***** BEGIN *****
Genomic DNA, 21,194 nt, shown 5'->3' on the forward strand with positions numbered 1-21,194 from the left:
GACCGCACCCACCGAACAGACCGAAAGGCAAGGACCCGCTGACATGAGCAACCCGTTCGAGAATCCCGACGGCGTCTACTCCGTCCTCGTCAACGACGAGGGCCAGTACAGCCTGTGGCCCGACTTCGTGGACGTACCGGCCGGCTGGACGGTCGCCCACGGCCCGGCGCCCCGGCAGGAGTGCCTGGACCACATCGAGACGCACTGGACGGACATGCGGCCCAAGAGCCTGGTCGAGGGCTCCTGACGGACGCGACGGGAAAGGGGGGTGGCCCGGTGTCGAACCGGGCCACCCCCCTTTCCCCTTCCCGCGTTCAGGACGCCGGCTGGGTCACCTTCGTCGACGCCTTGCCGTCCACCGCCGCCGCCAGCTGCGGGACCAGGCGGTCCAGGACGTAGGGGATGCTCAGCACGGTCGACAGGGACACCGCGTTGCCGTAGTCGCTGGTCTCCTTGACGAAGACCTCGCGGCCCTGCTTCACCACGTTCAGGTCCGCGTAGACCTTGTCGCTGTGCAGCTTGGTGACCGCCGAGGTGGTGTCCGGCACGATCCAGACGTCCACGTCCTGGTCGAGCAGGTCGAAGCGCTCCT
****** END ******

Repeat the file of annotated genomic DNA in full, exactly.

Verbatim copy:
Genomic DNA, 21,194 nt, shown 5'->3' on the forward strand with positions numbered 1-21,194 from the left:
GACCGCACCCACCGAACAGACCGAAAGGCAAGGACCCGCTGACATGAGCAACCCGTTCGAGAATCCCGACGGCGTCTACTCCGTCCTCGTCAACGACGAGGGCCAGTACAGCCTGTGGCCCGACTTCGTGGACGTACCGGCCGGCTGGACGGTCGCCCACGGCCCGGCGCCCCGGCAGGAGTGCCTGGACCACATCGAGACGCACTGGACGGACATGCGGCCCAAGAGCCTGGTCGAGGGCTCCTGACGGACGCGACGGGAAAGGGGGGTGGCCCGGTGTCGAACCGGGCCACCCCCCTTTCCCCTTCCCGCGTTCAGGACGCCGGCTGGGTCACCTTCGTCGACGCCTTGCCGTCCACCGCCGCCGCCAGCTGCGGGACCAGGCGGTCCAGGACGTAGGGGATGCTCAGCACGGTCGACAGGGACACCGCGTTGCCGTAGTCGCTGGTCTCCTTGACGAAGACCTCGCGGCCCTGCTTCACCACGTTCAGGTCCGCGTAGACCTTGTCGCTGTGCAGCTTGGTGACCGCCGAGGTGGTGTCCGGCACGATCCAGACGTCCACGTCCTGGTCGAGCAGGTCGAAGCGCTCCT